Traditional oil paints require an oil that will gradually harden, forming a stable, impermeable film. Such oils are called siccative, or drying, oils, and are characterized by high levels of polyunsaturated fatty acids. One common measure of the siccative property of oils is iodine number, the number of grams of iodine one hundred grams of oil can absorb. Oils with an iodine number greater than 130 are considered drying, those with an iodine number of 115-130 are semi-drying, and those with an iodine number of less than 115 are non-drying. Linseed oil, the most prevalent vehicle for artists' oil paints, is a drying oil.
When exposed to air, oils do not undergo the same evaporative process that water does. Instead, they oxidize into a dry solid. Depending upon the source, this process can be very slow, resulting in paints with an extended drying time.
The earliest and still most commonly used vehicle is linseed oil, pressed from the seed of the flax plant. Modern processes use heat or steam in order to produce refined varieties of oil, which contain fewer impurities, but cold-pressed oils are still the favorite of many artists. Other vegetable oils such as Hemp, poppy seed, walnut, sunflower, safflower, and soybean oils may be used as alternatives to linseed oil for a variety of reasons. For example, safflower and poppy oils are paler than linseed oil and allow for more vibrant whites straight from the tube.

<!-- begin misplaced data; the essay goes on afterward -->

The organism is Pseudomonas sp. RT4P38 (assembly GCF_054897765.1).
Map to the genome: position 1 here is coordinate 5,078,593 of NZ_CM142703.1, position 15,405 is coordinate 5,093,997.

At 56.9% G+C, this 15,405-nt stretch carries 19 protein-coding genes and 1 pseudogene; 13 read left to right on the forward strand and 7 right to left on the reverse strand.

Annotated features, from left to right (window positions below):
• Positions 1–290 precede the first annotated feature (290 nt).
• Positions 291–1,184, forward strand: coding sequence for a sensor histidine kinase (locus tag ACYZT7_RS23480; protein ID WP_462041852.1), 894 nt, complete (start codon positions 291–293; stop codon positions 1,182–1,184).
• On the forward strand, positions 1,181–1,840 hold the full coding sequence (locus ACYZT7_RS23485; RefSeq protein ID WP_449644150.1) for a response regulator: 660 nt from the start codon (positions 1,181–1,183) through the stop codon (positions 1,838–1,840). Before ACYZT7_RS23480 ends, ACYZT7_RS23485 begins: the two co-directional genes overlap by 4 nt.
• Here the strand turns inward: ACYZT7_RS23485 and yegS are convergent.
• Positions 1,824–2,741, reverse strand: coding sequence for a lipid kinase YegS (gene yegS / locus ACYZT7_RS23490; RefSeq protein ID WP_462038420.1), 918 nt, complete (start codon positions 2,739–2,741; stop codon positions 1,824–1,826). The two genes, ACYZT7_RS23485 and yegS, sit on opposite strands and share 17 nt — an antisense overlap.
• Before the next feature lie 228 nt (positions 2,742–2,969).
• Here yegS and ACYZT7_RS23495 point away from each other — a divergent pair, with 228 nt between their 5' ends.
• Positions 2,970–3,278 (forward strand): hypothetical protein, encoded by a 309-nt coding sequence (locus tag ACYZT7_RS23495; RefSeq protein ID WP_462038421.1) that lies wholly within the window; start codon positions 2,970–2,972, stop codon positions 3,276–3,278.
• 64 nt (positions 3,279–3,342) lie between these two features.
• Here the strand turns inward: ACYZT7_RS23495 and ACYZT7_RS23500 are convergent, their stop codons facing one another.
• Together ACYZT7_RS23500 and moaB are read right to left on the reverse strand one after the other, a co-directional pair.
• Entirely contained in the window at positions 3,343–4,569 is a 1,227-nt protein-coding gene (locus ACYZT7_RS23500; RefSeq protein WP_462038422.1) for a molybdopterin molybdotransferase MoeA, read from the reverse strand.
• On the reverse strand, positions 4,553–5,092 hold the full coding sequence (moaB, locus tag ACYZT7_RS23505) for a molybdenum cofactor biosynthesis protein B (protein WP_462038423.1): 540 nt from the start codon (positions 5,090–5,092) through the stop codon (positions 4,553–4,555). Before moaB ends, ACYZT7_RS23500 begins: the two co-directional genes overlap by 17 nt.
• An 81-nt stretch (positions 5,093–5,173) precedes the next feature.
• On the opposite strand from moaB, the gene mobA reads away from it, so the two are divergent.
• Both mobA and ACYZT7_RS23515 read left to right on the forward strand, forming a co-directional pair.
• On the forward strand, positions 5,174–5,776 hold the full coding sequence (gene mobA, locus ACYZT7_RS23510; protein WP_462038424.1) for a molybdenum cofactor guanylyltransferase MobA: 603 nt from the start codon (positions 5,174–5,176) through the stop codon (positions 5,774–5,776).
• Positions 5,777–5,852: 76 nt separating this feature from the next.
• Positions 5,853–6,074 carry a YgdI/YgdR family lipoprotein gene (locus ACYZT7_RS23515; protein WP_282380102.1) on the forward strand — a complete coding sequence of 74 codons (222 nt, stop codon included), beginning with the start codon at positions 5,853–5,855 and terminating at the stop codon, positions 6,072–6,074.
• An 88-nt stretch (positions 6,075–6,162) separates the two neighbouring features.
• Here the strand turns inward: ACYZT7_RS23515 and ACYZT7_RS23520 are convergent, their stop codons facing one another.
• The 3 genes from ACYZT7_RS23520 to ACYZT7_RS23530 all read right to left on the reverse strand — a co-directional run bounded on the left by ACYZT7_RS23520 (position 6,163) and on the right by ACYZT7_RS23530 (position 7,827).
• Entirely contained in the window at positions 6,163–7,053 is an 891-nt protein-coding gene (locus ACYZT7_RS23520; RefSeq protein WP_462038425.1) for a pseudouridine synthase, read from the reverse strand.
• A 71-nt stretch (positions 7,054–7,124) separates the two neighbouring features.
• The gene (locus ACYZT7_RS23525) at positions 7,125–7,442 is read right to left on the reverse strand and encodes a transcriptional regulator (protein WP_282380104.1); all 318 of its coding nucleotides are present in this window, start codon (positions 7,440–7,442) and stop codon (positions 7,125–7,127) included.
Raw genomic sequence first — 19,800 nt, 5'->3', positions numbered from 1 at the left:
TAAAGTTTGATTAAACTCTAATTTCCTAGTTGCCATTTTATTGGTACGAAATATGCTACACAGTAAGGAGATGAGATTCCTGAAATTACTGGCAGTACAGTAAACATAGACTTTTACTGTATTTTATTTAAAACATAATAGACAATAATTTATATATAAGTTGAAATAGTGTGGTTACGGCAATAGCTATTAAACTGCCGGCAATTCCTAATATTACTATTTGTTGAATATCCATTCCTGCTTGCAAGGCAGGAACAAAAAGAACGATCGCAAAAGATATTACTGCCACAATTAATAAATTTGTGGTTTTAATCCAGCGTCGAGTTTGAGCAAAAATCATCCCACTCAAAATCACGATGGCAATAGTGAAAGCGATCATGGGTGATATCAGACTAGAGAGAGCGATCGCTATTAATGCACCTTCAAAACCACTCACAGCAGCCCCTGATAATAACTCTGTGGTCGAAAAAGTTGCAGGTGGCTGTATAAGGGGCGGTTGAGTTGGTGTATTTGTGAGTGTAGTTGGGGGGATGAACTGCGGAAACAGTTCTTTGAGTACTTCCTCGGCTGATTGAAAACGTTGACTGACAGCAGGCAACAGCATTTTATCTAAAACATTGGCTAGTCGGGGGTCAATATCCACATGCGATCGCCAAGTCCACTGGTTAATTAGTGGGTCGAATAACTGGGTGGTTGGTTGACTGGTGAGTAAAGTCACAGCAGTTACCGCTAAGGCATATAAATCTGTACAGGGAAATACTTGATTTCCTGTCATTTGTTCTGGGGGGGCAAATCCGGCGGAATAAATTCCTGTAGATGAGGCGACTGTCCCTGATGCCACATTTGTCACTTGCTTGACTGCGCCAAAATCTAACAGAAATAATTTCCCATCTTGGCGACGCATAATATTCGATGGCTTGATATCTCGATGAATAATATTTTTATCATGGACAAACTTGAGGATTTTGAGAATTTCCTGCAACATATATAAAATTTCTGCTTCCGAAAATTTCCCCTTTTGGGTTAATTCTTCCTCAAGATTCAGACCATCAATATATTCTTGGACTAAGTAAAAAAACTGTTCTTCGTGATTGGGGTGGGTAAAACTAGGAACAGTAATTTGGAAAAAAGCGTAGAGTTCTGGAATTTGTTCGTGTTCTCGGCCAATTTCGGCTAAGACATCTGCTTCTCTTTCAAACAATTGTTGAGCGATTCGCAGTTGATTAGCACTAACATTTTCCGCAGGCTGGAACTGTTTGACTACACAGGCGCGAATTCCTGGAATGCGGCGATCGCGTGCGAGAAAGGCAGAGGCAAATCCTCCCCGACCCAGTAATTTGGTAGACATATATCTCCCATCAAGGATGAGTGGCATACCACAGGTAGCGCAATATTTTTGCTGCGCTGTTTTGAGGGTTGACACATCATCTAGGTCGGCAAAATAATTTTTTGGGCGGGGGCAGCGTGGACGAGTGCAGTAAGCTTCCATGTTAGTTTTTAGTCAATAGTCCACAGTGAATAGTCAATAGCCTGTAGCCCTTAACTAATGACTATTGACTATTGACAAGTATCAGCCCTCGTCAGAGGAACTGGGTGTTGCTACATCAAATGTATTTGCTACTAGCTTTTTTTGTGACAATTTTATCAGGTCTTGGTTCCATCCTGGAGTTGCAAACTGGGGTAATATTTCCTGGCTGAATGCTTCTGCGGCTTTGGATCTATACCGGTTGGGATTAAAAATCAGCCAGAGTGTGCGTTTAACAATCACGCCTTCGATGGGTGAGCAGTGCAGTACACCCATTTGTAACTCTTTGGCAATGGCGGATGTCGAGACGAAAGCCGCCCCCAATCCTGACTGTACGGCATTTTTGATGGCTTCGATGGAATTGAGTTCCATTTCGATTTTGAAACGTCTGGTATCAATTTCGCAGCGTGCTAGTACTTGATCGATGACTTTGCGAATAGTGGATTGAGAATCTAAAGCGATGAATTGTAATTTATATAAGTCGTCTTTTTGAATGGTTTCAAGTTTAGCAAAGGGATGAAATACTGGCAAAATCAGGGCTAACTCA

Once the oil is extracted additives are sometimes used to modify its chemical properties. In this way the paint can be made to dry more quickly if that is desired, or to have varying levels of gloss. Modern oils paints can, therefore, have complex chemical structures; for example, affecting resistance to UV or giving a suede like appearance.
New carriers for paint were developed out of organic polymer technology in the twentieth century. In many cases, such as acrylic paint, a different binder is substituted for oil. These new binders have different properties than oil paint, such as faster drying times and increased mechanical strength of the paint film. They require different (though overlapping) techniques and provide new possibilities that are not available to oil painters, such as the building of heavy texture and impasto, the use of collage, and the sculpting of the paint surface. Contemporary thinking therefore recognizes the new materials as separate media.